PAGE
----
Chapter 1, Introduction to APEX for Mobile Web Development, introduces and explains the need for web development for mobile devices.
Chapter 2, Creating Mobile Web Pages, explains the necessary building blocks of mobile web pages.Chapter 3, Presenting Data Through List Views, walks you through the process of creating List Views for your data.Chapter 4, Accepting Input via Forms, covers building Forms for mobile web pages, including the use of grids
and HTML4 input types. Chapter 5, Displaying Calendars and Charts, details the use of presenting data in the other formats APEX offers.Chapter 6, Implementing a Navigation Standard, covers the use of buttons, links, and other ways that users can
find their way in an application. Chapter 7, Theming your Mobile Application, takes you a little outside of APEX and explains how to use
ThemeRoller to give your application the custom look and feel you need.
Chapter 8, Working with Dynamic Actions, details all the specific differences between Dynamic Actions for desktop and for mobile devices.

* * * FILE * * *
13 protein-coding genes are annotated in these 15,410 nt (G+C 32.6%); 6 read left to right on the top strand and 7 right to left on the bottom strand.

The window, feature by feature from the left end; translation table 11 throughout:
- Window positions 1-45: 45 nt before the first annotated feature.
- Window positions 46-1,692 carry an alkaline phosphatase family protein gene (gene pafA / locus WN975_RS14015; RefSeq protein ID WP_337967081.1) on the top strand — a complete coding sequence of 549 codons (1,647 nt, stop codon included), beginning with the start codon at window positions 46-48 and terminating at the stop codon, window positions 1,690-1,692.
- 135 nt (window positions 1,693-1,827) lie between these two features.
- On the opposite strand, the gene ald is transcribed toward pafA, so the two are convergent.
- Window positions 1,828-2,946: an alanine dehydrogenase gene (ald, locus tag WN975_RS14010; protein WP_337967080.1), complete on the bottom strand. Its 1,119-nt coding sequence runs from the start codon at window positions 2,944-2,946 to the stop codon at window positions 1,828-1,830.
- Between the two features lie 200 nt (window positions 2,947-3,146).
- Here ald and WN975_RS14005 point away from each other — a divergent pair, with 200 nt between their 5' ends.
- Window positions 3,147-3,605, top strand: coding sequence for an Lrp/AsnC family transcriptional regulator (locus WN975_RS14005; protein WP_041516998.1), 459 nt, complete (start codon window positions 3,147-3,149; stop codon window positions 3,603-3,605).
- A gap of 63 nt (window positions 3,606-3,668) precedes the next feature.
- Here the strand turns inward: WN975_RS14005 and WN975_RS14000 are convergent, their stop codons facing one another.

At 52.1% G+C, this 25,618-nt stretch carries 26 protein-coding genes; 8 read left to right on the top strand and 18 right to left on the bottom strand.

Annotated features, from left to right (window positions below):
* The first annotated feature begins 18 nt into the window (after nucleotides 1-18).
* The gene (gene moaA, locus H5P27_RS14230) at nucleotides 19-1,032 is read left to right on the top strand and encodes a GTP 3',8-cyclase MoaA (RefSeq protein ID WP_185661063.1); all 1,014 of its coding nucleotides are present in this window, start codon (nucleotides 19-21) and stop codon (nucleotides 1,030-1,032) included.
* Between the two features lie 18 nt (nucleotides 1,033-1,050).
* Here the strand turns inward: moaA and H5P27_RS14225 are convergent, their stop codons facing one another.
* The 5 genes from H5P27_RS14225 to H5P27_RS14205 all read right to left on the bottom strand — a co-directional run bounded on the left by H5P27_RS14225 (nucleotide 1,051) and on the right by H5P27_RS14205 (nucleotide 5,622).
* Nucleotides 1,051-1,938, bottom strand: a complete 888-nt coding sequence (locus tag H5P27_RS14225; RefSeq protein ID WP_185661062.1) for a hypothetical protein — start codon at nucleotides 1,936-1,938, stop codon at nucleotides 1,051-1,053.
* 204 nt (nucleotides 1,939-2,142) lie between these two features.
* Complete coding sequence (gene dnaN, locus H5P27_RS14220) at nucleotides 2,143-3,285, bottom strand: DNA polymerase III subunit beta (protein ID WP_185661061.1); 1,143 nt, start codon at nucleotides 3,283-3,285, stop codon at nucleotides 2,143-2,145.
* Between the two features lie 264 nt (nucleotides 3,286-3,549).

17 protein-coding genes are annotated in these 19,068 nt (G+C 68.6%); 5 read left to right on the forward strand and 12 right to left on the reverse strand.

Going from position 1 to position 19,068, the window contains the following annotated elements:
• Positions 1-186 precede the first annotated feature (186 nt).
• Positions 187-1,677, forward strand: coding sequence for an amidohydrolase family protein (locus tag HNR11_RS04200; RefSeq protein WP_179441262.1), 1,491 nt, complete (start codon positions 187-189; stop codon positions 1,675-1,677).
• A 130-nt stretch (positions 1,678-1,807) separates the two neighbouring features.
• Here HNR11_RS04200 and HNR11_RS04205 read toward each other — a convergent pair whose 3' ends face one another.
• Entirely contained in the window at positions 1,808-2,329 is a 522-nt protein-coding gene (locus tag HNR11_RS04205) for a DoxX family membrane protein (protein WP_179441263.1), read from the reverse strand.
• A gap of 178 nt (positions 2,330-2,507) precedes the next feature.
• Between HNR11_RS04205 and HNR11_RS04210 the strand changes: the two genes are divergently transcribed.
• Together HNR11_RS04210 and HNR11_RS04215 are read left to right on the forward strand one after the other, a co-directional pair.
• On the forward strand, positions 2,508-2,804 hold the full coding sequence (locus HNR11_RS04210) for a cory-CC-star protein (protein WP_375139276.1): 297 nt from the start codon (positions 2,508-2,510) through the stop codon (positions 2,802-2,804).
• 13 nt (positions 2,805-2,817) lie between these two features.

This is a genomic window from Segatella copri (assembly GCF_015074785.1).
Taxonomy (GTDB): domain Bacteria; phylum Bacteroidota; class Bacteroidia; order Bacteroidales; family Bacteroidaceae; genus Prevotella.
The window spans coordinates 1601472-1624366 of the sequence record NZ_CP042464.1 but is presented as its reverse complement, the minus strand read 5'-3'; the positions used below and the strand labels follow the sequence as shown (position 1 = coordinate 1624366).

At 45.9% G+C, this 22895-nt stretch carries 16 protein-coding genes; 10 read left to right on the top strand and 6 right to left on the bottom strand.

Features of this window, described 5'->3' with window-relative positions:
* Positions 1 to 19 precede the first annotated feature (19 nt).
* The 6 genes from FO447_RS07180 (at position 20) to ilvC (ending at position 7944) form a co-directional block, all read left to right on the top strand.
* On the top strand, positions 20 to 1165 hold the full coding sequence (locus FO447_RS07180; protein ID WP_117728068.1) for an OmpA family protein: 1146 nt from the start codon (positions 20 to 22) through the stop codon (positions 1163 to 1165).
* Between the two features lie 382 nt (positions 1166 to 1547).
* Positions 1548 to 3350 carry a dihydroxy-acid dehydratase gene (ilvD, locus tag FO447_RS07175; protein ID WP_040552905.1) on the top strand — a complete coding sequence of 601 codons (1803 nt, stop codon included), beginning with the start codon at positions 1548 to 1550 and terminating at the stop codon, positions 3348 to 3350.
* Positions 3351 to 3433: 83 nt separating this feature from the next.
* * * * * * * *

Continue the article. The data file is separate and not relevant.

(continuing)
Chapter 9, Deploying Applications Natively, offers a step-by-step description on how to use PhoneGap to leverage your APEX application by using native device capabilities like the camera.
Chapter 10, Securing Your Mobile Applications, addresses mobile-specific security risks and describes ways to mitigate these risks.
Downloading the CodeThe code for the examples shown in this book is available on the Apress web site (www.apress.com). A link is on the books information page under the Source Code/Downloads tab. This tab is located underneath the Related Titles section of the page.
Contacting the AuthorsShould you have any questions or commentsor even if you spot a mistake you think we should know aboutyou can contact the authors at firstname.lastname@example.org.
Introduction to APEX for Mobile Web Development